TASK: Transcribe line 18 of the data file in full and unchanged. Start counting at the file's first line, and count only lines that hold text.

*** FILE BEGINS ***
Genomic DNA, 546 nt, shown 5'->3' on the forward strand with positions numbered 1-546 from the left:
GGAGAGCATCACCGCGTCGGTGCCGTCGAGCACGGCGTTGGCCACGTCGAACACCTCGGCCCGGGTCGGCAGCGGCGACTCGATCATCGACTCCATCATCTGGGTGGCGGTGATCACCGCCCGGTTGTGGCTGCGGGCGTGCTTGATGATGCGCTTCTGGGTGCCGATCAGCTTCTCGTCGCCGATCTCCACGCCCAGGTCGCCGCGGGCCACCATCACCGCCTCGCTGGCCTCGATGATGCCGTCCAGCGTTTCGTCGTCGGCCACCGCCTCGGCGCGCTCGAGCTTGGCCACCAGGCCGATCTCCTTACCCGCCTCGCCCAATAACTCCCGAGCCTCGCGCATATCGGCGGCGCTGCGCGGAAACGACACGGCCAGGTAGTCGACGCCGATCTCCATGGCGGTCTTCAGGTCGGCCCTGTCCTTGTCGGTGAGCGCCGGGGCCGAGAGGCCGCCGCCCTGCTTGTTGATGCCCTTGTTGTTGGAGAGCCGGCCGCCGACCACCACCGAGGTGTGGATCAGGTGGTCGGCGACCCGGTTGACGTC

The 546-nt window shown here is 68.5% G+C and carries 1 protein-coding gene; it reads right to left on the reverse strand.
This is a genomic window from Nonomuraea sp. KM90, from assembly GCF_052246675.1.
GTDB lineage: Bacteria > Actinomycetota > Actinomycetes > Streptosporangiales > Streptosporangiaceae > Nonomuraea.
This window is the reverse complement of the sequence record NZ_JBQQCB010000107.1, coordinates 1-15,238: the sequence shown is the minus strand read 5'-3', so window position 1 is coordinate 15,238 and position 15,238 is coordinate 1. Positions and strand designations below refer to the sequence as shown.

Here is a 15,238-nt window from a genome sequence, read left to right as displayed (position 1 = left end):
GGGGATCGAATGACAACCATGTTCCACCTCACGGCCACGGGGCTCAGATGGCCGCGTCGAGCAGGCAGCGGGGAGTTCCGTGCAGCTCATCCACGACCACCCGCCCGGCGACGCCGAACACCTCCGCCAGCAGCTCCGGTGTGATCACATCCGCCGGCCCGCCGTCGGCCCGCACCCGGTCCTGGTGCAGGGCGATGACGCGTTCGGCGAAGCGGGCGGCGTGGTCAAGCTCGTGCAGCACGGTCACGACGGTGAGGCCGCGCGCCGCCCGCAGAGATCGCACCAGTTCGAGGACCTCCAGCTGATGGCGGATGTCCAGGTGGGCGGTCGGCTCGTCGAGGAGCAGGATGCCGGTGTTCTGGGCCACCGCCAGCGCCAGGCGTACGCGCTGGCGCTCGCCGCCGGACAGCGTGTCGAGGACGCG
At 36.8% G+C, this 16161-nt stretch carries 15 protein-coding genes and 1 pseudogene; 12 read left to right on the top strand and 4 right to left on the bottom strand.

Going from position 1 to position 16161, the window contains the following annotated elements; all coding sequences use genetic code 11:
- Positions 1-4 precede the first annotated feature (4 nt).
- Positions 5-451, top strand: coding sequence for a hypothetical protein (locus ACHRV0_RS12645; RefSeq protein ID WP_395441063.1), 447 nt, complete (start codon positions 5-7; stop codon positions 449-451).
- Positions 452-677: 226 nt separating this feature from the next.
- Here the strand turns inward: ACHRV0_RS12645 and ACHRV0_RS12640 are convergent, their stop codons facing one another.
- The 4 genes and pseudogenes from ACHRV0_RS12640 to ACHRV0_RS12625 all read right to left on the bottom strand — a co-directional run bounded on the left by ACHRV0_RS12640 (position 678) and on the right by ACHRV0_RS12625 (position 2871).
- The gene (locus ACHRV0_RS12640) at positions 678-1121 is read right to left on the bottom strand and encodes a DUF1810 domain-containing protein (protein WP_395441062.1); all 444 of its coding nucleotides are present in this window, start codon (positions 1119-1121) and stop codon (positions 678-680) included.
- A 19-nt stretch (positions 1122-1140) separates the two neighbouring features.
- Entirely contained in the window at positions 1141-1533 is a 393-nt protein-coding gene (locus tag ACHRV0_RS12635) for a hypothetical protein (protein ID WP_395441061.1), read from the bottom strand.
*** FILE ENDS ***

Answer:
- Entirely contained in the window at positions 1141-1533 is a 393-nt protein-coding gene (locus tag ACHRV0_RS12635) for a hypothetical protein (protein ID WP_395441061.1), read from the bottom strand.